Fri February 28, 2014
Snyder Speaks to Kalamazoo Republicans
Michigan Governor Rick Snyder spoke in Kalamazoo Friday evening at a dinner sponsored by the Kalamazoo County Republican Party, praising the economic improvement he says the state’s seen on his watch and taking questions from audience members.
The event took place at the Pine West event center on South Eleventh Street.
In his speech, Snyder said Michigan was a “broken state” just a few years ago, which he and other Michigan Republicans have sought to “reinvent” through economic renewal. Attendees applauded when he described what he said was a much-improved employment outlook under his administration.
“Over 220,000 private-sector jobs created. And when people say, ‘what kind of jobs are these,’ these are good jobs, folks. We are number four in the country in the creation of high paying jobs. We are number six in the creation of middle paying jobs. So these werent aren’t entry-level jobs, these are well-paying jobs. Number one in manufacturing jobs, number three in high-tech jobs,” he said.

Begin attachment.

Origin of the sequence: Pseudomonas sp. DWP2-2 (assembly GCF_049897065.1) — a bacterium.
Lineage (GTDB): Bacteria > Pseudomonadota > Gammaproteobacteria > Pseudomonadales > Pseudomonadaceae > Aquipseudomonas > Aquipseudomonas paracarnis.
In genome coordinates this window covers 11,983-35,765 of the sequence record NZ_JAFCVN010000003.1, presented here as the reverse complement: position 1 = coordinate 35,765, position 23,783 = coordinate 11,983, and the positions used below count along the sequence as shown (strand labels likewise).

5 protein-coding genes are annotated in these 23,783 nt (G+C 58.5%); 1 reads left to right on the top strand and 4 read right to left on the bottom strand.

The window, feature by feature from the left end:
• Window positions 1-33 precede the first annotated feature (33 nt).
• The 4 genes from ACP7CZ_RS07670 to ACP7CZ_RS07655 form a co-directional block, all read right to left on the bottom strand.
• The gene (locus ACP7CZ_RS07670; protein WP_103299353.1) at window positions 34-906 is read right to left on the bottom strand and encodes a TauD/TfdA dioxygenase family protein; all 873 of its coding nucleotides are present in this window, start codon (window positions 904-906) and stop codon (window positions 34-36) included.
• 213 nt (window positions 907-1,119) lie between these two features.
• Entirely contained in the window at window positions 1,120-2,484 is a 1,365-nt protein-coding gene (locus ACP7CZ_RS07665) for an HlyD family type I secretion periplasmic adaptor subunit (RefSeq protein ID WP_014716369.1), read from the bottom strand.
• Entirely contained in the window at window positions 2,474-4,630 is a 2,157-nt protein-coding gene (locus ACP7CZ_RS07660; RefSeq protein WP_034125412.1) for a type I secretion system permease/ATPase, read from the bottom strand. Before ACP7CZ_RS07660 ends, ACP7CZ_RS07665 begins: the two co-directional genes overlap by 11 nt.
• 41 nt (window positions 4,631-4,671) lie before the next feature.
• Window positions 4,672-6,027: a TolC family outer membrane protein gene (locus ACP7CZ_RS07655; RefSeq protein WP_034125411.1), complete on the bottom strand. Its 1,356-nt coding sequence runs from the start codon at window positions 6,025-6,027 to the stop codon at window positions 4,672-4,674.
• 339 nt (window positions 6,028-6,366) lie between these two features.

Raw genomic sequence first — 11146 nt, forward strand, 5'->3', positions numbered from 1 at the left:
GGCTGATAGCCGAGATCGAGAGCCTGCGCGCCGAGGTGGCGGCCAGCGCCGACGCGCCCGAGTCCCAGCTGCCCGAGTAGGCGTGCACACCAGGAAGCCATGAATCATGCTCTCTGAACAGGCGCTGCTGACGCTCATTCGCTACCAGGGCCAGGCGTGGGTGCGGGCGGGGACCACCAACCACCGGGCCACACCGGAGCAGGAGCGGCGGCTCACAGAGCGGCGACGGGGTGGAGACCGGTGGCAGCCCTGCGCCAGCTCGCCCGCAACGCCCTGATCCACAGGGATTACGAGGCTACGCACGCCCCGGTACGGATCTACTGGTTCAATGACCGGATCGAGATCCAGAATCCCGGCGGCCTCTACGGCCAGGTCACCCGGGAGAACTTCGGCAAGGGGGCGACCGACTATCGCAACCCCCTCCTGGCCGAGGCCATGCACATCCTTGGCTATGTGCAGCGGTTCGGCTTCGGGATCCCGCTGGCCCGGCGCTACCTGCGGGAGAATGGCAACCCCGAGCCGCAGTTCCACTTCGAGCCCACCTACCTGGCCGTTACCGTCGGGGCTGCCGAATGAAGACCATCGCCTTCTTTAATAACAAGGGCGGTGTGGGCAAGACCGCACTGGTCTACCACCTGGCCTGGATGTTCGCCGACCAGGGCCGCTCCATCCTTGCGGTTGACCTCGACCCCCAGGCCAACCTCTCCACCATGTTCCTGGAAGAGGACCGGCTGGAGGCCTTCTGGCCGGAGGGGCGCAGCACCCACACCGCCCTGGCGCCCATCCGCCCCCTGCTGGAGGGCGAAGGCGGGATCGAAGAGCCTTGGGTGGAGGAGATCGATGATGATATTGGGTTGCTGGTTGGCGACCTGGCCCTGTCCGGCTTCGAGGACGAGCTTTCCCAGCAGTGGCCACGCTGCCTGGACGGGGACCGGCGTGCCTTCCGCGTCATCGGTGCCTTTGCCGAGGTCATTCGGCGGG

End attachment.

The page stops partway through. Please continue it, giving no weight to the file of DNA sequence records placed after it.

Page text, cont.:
Audience members asked the governor about issues ranging from Medicaid expansion to the condition of the state’s roads. Snyder’s answer to the pothole question was the most specific on policy. He said the state needs to spend about $1 billion beyond routine maintenance improving its roads and infrastructure.
“If we don’t invest that, what we’re seeing now is only going to get worse and worse,” he said. “Think about roads twice as bad, three times as bad, as we have today, in ten years.”
He dismissed the idea that a few hundred million dollars could pay for the necessary improvements, saying that would only pay for “salt, overtime and some asphalt,” and added, “This isn’t official pothole season yet, folks.”
Outside the banquet hall, a few dozen people gathered in punishing temperatures to protest Snyder’s appearance. JoeAnne Peterson, a retired educator, says she attended because taxes on her pension have reduced her income and left her wondering how she’ll afford to pay her heating bill this winter.
“A promise was made when we started – in my case 35 years ago – that if we worked hard, if we paid our taxes, that we would be able to enjoy a dignified retirement,” she says.
“The promise was broken. Good faith with us was broken.”
The event was the Kalamazoo County Republicans’ 119th Lincoln Tribute Dinner. According to their website, the cost of a single ticket was $60.